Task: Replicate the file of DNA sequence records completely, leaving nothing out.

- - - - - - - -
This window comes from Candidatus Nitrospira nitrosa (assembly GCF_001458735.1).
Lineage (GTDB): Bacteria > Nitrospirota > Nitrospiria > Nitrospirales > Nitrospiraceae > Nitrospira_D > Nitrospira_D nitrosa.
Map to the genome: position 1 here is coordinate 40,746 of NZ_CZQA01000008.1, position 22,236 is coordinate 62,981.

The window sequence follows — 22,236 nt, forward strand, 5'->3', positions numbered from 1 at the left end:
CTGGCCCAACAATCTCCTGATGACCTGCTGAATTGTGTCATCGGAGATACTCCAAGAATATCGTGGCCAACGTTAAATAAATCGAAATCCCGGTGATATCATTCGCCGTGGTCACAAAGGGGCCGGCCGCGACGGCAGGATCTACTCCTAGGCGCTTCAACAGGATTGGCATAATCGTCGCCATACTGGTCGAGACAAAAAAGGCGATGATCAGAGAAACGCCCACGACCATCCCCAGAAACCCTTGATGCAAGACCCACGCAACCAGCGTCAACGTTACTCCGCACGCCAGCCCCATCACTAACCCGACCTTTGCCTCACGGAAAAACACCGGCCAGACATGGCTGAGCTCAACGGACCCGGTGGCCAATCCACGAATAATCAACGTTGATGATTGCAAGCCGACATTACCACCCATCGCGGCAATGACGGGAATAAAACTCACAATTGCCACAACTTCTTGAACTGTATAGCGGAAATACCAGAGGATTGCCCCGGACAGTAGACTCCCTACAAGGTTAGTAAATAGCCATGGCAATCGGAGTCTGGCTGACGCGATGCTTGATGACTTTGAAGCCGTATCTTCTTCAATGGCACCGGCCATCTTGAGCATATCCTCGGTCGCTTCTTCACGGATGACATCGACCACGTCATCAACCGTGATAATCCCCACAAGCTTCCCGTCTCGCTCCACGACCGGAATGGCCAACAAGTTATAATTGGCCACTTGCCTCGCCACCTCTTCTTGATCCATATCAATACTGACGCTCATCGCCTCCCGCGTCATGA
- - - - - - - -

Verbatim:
This window comes from Candidatus Nitrospira nitrosa (assembly GCF_001458735.1).
Lineage (GTDB): Bacteria > Nitrospirota > Nitrospiria > Nitrospirales > Nitrospiraceae > Nitrospira_D > Nitrospira_D nitrosa.
Map to the genome: position 1 here is coordinate 40,746 of NZ_CZQA01000008.1, position 22,236 is coordinate 62,981.

The window sequence follows — 22,236 nt, forward strand, 5'->3', positions numbered from 1 at the left end:
CTGGCCCAACAATCTCCTGATGACCTGCTGAATTGTGTCATCGGAGATACTCCAAGAATATCGTGGCCAACGTTAAATAAATCGAAATCCCGGTGATATCATTCGCCGTGGTCACAAAGGGGCCGGCCGCGACGGCAGGATCTACTCCTAGGCGCTTCAACAGGATTGGCATAATCGTCGCCATACTGGTCGAGACAAAAAAGGCGATGATCAGAGAAACGCCCACGACCATCCCCAGAAACCCTTGATGCAAGACCCACGCAACCAGCGTCAACGTTACTCCGCACGCCAGCCCCATCACTAACCCGACCTTTGCCTCACGGAAAAACACCGGCCAGACATGGCTGAGCTCAACGGACCCGGTGGCCAATCCACGAATAATCAACGTTGATGATTGCAAGCCGACATTACCACCCATCGCGGCAATGACGGGAATAAAACTCACAATTGCCACAACTTCTTGAACTGTATAGCGGAAATACCAGAGGATTGCCCCGGACAGTAGACTCCCTACAAGGTTAGTAAATAGCCATGGCAATCGGAGTCTGGCTGACGCGATGCTTGATGACTTTGAAGCCGTATCTTCTTCAATGGCACCGGCCATCTTGAGCATATCCTCGGTCGCTTCTTCACGGATGACATCGACCACGTCATCAACCGTGATAATCCCCACAAGCTTCCCGTCTCGCTCCACGACCGGAATGGCCAACAAGTTATAATTGGCCACTTGCCTCGCCACCTCTTCTTGATCCATATCAATACTGACGCTCATCGCCTCCCGCGTCATGA